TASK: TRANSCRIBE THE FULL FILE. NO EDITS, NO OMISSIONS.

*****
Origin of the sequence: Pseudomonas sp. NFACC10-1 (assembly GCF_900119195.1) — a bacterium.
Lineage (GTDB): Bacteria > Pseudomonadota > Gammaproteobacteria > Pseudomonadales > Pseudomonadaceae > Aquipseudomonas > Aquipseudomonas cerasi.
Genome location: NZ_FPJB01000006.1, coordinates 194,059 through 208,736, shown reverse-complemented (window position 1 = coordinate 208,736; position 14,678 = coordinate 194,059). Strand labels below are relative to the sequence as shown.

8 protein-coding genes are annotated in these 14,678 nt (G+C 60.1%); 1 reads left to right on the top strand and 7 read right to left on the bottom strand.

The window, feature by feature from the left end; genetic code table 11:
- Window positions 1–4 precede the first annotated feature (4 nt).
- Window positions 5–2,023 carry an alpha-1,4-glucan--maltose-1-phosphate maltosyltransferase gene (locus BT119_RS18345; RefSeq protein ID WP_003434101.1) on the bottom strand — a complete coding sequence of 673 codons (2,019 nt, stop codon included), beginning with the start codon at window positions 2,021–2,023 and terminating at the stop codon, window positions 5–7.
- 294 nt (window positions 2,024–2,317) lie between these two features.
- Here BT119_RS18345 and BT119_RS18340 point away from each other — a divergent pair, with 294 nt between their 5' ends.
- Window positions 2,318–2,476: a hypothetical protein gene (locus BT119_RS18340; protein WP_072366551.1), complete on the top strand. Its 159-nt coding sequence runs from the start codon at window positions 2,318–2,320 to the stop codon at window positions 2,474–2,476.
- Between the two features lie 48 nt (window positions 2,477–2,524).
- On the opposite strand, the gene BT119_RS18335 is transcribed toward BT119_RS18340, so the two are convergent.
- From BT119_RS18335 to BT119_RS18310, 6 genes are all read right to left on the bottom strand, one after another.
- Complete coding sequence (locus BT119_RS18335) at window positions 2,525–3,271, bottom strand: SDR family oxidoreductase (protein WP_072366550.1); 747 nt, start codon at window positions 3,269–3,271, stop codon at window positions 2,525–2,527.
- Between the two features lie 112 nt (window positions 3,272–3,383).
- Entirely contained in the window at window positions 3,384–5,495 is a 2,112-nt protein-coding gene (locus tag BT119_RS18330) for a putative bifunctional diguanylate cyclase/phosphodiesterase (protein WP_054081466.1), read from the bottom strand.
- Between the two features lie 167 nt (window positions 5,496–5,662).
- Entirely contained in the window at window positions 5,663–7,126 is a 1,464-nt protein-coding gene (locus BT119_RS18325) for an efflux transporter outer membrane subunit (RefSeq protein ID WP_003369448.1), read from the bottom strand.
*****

Origin of the sequence: Pseudomonas sp. NFACC10-1 (assembly GCF_900119195.1) — a bacterium.
Lineage (GTDB): Bacteria > Pseudomonadota > Gammaproteobacteria > Pseudomonadales > Pseudomonadaceae > Aquipseudomonas > Aquipseudomonas cerasi.
Genome location: NZ_FPJB01000006.1, coordinates 194,059 through 208,736, shown reverse-complemented (window position 1 = coordinate 208,736; position 14,678 = coordinate 194,059). Strand labels below are relative to the sequence as shown.

8 protein-coding genes are annotated in these 14,678 nt (G+C 60.1%); 1 reads left to right on the top strand and 7 read right to left on the bottom strand.

The window, feature by feature from the left end; genetic code table 11:
- Window positions 1–4 precede the first annotated feature (4 nt).
- Window positions 5–2,023 carry an alpha-1,4-glucan--maltose-1-phosphate maltosyltransferase gene (locus BT119_RS18345; RefSeq protein ID WP_003434101.1) on the bottom strand — a complete coding sequence of 673 codons (2,019 nt, stop codon included), beginning with the start codon at window positions 2,021–2,023 and terminating at the stop codon, window positions 5–7.
- 294 nt (window positions 2,024–2,317) lie between these two features.
- Here BT119_RS18345 and BT119_RS18340 point away from each other — a divergent pair, with 294 nt between their 5' ends.
- Window positions 2,318–2,476: a hypothetical protein gene (locus BT119_RS18340; protein WP_072366551.1), complete on the top strand. Its 159-nt coding sequence runs from the start codon at window positions 2,318–2,320 to the stop codon at window positions 2,474–2,476.
- Between the two features lie 48 nt (window positions 2,477–2,524).
- On the opposite strand, the gene BT119_RS18335 is transcribed toward BT119_RS18340, so the two are convergent.
- From BT119_RS18335 to BT119_RS18310, 6 genes are all read right to left on the bottom strand, one after another.
- Complete coding sequence (locus BT119_RS18335) at window positions 2,525–3,271, bottom strand: SDR family oxidoreductase (protein WP_072366550.1); 747 nt, start codon at window positions 3,269–3,271, stop codon at window positions 2,525–2,527.
- Between the two features lie 112 nt (window positions 3,272–3,383).
- Entirely contained in the window at window positions 3,384–5,495 is a 2,112-nt protein-coding gene (locus tag BT119_RS18330) for a putative bifunctional diguanylate cyclase/phosphodiesterase (protein WP_054081466.1), read from the bottom strand.
- Between the two features lie 167 nt (window positions 5,496–5,662).
- Entirely contained in the window at window positions 5,663–7,126 is a 1,464-nt protein-coding gene (locus BT119_RS18325) for an efflux transporter outer membrane subunit (RefSeq protein ID WP_003369448.1), read from the bottom strand.